C.A. MIDDLETON, C. THOMAS, A. DE WIT and J.-L. TISON, Visualizing brine channel development and convective processes during artificial sea-ice growth using Schlieren optical methods, Journal of Glaciology, vol 62, Issue 231, Feb. 2016, pp. 1 - 17

Two non-invasive optical Schlieren methods have been adapted to visualize brine channel development and convective processes in experimentally grown sea ice obtained when a NaCl aqueous solution is cooled from above in a quasi-two-dimensional Hele–Shaw cell. The two different visualization methods, i.e. traditional and synthetic Schlieren optical imaging, produce high spatial resolution images of transport processes during ice growth, without any external perturbation.

Alexandre Heeren, Chris Baeken, Marie-Anne Vanderhasselt, Pierre Philippot, Rudi de Raedt

Heeren A, Baeken C, Vanderhasselt M-A, Philippot P, de Raedt R (2015) Impact of Anodal and Cathodal Transcranial Direct Current Stimulation over the Left Dorsolateral Prefrontal Cortex during Attention Bias Modification: An Eye-Tracking StudyPLOS ONE 10(4): e0124182. doi: 10.1371/journal.pone.0124182

People with anxiety disorders show an attentional bias for threat (AB), and Attention Bias Modification (ABM) procedures have been found to reduce this bias. However, the underlying processes accounting for this effect remain poorly understood. One explanation suggests that ABM requires the modification of attention control, driven by the recruitment of the dorsolateral prefrontal cortex (DLPFC). In the present double-blind study, we examined whether modifying left DLPFC activation influences the effect of ABM on AB.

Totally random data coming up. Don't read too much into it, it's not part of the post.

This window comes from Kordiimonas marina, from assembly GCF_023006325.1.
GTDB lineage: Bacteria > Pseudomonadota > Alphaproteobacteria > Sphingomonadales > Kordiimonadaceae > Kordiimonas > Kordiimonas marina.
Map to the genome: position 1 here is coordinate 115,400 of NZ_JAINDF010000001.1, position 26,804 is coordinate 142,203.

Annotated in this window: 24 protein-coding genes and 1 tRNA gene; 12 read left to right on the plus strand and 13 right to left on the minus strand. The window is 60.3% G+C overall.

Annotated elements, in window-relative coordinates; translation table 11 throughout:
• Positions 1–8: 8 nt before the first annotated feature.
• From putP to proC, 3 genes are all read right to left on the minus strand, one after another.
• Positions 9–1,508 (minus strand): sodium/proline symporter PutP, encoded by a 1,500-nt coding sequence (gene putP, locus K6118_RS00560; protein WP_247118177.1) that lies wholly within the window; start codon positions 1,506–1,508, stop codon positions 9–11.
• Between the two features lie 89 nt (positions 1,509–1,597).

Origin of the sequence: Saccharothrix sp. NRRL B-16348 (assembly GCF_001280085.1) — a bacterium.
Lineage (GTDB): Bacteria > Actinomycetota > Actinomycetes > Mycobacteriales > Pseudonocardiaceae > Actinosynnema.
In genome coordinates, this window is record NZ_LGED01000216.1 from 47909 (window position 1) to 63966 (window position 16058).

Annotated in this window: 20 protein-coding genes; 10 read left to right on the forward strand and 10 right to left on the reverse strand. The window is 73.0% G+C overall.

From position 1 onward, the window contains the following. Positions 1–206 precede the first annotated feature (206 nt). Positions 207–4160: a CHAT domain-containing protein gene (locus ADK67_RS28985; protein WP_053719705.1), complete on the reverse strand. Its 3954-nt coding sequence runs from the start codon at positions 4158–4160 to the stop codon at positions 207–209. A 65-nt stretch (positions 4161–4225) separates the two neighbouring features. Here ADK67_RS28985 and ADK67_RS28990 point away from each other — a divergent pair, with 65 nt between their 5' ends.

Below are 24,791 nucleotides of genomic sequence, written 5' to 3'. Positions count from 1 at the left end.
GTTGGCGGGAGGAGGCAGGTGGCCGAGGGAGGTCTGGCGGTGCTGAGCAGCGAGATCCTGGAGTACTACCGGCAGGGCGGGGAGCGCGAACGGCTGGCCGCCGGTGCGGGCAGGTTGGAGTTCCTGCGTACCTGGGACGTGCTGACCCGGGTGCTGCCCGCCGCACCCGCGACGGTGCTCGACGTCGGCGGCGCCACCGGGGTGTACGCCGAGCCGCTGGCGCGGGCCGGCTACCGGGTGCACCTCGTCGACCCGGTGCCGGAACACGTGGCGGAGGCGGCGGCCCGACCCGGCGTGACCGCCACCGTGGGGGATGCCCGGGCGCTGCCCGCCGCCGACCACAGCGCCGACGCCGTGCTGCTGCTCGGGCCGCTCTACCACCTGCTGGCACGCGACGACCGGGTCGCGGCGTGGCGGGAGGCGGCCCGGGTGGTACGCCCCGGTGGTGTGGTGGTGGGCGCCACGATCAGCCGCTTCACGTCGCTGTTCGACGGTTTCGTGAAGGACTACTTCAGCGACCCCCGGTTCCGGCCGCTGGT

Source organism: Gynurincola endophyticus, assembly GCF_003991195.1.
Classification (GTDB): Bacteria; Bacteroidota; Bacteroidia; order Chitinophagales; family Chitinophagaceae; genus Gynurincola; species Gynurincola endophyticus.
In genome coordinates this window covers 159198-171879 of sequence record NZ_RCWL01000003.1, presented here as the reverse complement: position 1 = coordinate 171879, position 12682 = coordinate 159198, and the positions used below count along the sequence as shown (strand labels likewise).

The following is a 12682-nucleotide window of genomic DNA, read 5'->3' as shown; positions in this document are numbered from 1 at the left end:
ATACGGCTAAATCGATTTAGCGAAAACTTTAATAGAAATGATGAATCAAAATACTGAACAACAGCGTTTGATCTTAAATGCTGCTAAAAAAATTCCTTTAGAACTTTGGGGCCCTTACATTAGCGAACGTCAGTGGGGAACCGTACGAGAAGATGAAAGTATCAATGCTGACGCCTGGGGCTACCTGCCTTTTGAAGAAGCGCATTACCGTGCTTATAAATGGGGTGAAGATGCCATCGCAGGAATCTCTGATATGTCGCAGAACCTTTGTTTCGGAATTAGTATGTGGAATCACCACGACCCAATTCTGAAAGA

Elke Van Lierde, Kobe Desender, Eva Van den Bussche

Van Lierde, E., Desender, K. & Van den Bussche, E. (2015) Is conflict adaptation triggered by feature repetitions? An unexpected finding. Frontiers in Psychology, vol. 5, number 01358

For decades, cognitive adaptation to response conflict has been considered to be the hallmark of cognitive control. Notwithstanding a vast amount of evidence ruling out lowlevel interpretations of these findings, disbelief still exists with regard to the underlying cause of the observed effects. Especially when considering cognitive adaptation to unconscious conflict, it is still a matter of debate whether repetitions of features between trials might explain this intriguing finding rather than the involvement of unconscious control.